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Prescription Take Back Day

By: Press Release
By: Press Release

MONTGOMERY – ADMH is encouraging the public to participate in National Prescription Drug Take Back Day by safely discarding of unwanted and unused prescription drugs at collection sites throughout the state. Take Back Day will be held this Saturday, April 27 from 10 a.m.-2 p.m. Local collection sites can be found by visiting www.deadiversion.usdoj.gov/drug_disposal/takeback/index.html. The service is free and anonymous, with no questions asked.

This effort represents the sixth opportunity in three years to prevent pill abuse and theft by ridding homes of potentially dangerous expired, unused and unwanted prescription drugs. The DEA, as well as state and local law enforcement, collaborate to offer the initiative. Last September, Americans turned in 244 tons of prescription drugs at over 5,200 sites. In the five previous Take Back Day events, more than two million pounds of pills have been collected.

This initiative addresses a vital public safety and public health issue. Medicines that languish in home cabinets are highly susceptible to diversion, misuse and abuse. Rates of prescription drug abuse in the U.S. are alarmingly high, as are the number of accidental poisonings and overdoses due to these drugs. Studies show that a majority of abused prescription drugs are obtained from family and friends, including from the home medicine cabinet. In addition, Americans are now advised that their usual methods for disposing of unused medicines, flushing them down the toilet or throwing them in the trash, pose potential safety and health hazards.

Statistics about prescription drug abuse include:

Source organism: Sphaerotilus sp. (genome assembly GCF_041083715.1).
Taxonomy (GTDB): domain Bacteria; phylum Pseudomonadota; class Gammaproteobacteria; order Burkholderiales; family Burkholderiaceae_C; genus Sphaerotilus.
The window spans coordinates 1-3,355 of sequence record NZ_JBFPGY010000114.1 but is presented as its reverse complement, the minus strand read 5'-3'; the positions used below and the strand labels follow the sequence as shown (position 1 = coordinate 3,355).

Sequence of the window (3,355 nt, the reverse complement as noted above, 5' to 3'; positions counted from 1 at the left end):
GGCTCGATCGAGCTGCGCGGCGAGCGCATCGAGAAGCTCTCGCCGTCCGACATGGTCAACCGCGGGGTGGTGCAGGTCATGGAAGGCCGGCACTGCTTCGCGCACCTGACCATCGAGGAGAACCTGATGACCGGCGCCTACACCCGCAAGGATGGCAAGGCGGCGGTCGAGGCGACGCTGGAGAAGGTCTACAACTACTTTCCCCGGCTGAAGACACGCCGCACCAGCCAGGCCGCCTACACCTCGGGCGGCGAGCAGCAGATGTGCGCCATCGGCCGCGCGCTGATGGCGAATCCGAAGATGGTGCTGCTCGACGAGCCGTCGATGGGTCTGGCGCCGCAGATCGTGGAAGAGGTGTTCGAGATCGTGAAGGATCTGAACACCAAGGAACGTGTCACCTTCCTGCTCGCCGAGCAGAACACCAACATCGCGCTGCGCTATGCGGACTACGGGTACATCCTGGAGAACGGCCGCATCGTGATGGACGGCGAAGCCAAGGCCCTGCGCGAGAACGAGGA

• More than seven million Americans currently abuse prescription drugs
• Prescription medicines are the most commonly abused drugs among 12 to 13 year olds
• More accidental deaths occur from overdoses, fueled by prescription drugs, than from car crashes

Alabama’s youth ages 12 to 17 have exceeded national average estimates for past year nonmedical use of prescription painkillers since SAMHSA began reporting that data in 2002, and drug availability is a recognized risk factor for adolescent substance abuse. Take Back Day is one way to ensure prescription drugs do not end up in the wrong places. It offers a quick, safe and secure method of disposal.

RESOURCES

For more information about the National Take Back initiative, visit the DEA’s website at www.deadiversion.usdoj.gov/drug_disposal/takeback/index.html.

For general information regarding substance abuse services in the state of Alabama, visit ADMH’s web site at www.mh.alabama.gov, or call the Division of Mental Health & Substance Abuse Services at 334-242-3961.

Statistics were taken from the Substance Abuse and Mental Health Service Administration’s 2010 National Survey on Drug Use & Health that can be found at https://nsduhweb.rti.org/ and from studies from the Centers for Disease Control and Prevention found online at www.cdc.gov/.


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